The hiring climate appears to have improved slightly in the final weeks of February, as the number of first-time applications for unemployment benefits dropped off precipitously, a recent report from the Department of Labor shows.
The improved figures were fodder for analysts, many of whom stated that the report showed unexpected improvement across the labor market. According to the DOL figures, 344,000 people filed for unemployment in the week ended February 22, lower than the 366,00 reported in the previous week. The reading also came in well below economists' forecast for 360,000 first-time jobless claims.
Even better news for the labor market, the four-week average of new jobless claims - a much more accurate depiction of how many people are filing for unemployment - fell by 6,750 to 355,000. This number is generally more accepted than per-week readings, as economists say it does not reflect the one-time effects that can influence jobless claims, such as weather or other unique events.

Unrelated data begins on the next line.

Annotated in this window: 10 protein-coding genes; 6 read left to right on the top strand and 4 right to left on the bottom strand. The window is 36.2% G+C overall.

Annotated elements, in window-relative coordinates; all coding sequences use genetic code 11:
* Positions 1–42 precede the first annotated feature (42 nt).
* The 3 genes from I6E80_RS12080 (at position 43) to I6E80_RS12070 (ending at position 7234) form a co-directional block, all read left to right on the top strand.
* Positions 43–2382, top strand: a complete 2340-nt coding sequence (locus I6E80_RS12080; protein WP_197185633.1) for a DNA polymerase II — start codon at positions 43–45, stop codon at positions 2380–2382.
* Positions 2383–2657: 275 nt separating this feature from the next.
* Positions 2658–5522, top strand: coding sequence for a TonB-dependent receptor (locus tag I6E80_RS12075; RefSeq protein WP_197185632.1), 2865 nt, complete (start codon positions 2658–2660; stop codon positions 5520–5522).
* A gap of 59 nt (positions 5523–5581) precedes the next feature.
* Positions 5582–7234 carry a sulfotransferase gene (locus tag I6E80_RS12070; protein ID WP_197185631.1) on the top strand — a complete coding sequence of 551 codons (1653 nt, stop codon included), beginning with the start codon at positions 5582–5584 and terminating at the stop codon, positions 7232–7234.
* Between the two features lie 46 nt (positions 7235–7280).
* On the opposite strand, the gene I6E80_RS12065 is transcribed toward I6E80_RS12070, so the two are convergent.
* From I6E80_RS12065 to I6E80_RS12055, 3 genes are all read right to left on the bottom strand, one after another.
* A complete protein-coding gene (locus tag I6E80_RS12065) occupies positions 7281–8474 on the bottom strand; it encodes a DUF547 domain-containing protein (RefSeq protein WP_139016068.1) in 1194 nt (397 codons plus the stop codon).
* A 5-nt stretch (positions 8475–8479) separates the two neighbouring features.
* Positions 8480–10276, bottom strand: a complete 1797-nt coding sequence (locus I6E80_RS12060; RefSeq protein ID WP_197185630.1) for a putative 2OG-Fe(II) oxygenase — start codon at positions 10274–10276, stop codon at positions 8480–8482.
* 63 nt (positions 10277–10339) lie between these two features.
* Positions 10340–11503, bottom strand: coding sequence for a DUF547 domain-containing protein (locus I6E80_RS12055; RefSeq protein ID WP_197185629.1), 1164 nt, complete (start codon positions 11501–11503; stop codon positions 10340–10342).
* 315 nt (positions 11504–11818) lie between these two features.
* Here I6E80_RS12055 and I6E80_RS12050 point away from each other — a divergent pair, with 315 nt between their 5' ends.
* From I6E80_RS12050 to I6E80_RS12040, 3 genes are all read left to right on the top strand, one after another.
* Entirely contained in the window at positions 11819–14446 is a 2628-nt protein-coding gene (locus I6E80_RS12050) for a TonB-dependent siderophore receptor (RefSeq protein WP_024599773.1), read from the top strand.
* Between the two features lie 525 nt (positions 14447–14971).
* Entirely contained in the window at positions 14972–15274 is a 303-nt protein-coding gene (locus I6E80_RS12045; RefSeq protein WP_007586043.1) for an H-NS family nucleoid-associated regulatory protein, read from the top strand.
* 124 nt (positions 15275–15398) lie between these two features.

According to CNN, unemployment applications have fallen about 3 percent since the same period last year, and in the last three months, the number of new claims has fluctuated between 330,000 and 375,000. Experts say this is a normal range given the average 180,000 jobs that have been added every month. Still, economists point out, this is not quite a rate that can keep pace with how fast the U.S. population is growing, and likely doesn't have the gravity to lower the stubbornly high unemployment rate.
Other recent data released by the government show the number of job openings, which is one way to gauge demand for workers in any particular industry, dropped from 3.8 million in November to 3.6 million in December, Reuters reports. In the retail sector, job openings fell by 76,000 to 420,000. As for manufacturing staffing, open positions fell to 259,000 from 281,000 in the previous month.